Broadband internet service is an important element of life today, and yet some rural areas of the United States are severely underserved. On the other hand utilities were instrumental in ensuring that all homes had access to energy with the Rural Electrification Act of 1936. Over the past few years, individual states, their regulators and utilities, had the forethought to explore meaningful ways to leverage the utility communications infrastructure to also enable rural broadband.
Lack of access to broadband in rural and underserved communities has been an issue as 4G and 5G opened up new opportunities for economic development everywhere else, from telehealth, ecommerce, internet of things, entertainment, and education, but not in the rural communities. The COVID - 19 pandemic only exacerbated this issue. The utility’s role in being an enabler of rural broadband is no longer seen as isolated state issues, but a national issue.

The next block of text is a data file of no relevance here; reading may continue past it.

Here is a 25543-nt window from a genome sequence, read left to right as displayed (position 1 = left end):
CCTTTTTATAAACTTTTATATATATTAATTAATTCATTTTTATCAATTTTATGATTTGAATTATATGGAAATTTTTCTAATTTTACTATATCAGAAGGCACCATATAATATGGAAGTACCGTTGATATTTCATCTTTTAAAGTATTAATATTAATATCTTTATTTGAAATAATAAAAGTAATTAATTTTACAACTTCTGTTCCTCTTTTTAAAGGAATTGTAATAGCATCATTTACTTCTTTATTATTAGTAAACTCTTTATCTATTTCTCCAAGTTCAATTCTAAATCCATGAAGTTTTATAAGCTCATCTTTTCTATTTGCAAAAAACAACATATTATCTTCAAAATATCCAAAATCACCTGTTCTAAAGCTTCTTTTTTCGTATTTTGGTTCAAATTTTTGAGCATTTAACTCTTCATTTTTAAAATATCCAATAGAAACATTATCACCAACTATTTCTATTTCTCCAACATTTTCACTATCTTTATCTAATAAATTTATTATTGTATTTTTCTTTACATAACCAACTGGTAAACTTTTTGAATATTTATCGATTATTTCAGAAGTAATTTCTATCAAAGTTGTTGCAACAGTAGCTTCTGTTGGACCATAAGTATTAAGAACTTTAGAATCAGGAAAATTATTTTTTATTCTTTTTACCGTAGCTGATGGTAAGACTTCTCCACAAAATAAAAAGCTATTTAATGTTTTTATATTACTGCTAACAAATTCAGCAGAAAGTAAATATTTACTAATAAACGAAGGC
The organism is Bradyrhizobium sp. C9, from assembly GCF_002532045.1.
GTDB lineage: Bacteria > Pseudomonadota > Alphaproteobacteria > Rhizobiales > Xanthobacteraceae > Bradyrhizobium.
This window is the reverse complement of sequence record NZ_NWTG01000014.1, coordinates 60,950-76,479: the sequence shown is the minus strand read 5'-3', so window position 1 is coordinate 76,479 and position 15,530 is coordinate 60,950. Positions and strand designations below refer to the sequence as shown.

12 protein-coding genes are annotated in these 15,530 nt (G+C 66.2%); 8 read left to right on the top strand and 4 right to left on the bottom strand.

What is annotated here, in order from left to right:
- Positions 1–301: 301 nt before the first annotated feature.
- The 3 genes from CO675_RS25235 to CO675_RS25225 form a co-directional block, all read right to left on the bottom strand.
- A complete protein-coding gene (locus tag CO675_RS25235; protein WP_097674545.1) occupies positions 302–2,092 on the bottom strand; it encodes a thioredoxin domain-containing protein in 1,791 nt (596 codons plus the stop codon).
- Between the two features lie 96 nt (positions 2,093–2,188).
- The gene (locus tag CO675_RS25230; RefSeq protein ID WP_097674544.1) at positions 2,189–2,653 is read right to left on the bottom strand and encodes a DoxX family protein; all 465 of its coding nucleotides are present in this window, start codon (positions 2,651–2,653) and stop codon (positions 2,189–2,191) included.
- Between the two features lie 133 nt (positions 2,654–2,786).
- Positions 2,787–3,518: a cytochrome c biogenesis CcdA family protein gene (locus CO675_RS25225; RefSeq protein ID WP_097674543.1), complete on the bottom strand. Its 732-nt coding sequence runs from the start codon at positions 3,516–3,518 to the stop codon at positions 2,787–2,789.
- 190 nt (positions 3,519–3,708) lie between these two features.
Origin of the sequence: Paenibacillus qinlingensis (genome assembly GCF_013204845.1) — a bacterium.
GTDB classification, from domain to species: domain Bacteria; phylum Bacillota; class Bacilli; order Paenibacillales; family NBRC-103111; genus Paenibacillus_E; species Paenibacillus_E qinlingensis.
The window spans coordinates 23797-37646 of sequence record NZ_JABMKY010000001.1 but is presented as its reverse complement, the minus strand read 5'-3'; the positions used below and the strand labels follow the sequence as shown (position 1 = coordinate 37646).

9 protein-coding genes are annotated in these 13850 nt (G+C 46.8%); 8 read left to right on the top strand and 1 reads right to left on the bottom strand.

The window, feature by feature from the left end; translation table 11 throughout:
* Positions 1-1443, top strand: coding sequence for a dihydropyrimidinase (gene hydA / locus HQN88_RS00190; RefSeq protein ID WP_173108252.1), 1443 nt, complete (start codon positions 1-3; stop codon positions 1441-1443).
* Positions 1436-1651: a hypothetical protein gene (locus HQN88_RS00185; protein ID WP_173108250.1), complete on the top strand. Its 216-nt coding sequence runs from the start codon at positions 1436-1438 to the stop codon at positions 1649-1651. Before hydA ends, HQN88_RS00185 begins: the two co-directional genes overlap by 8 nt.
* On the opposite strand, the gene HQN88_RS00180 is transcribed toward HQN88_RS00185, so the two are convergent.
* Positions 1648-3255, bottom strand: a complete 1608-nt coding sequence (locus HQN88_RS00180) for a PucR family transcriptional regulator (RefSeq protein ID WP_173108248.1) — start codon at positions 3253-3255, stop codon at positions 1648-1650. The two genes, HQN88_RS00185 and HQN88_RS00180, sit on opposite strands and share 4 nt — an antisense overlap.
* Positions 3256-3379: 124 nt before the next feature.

Electric utilities of all types are considering or making investments in their own private wired and wireless broadband communications infrastructure primarily to enhance the reliability, security and modernization of the grid. This document is primarily focused on the options for investor-owned utilities (IOUs) to augment and use that infrastructure to also support broadband internet service deployment to underserved consumers, a practice referred to as “middle-mile leveraging.”
This playbook outlines specific models for supporting those rural broadband efforts and provides real-world experience and examples from utilities, regulators, and industry experts on bridging this digital divide.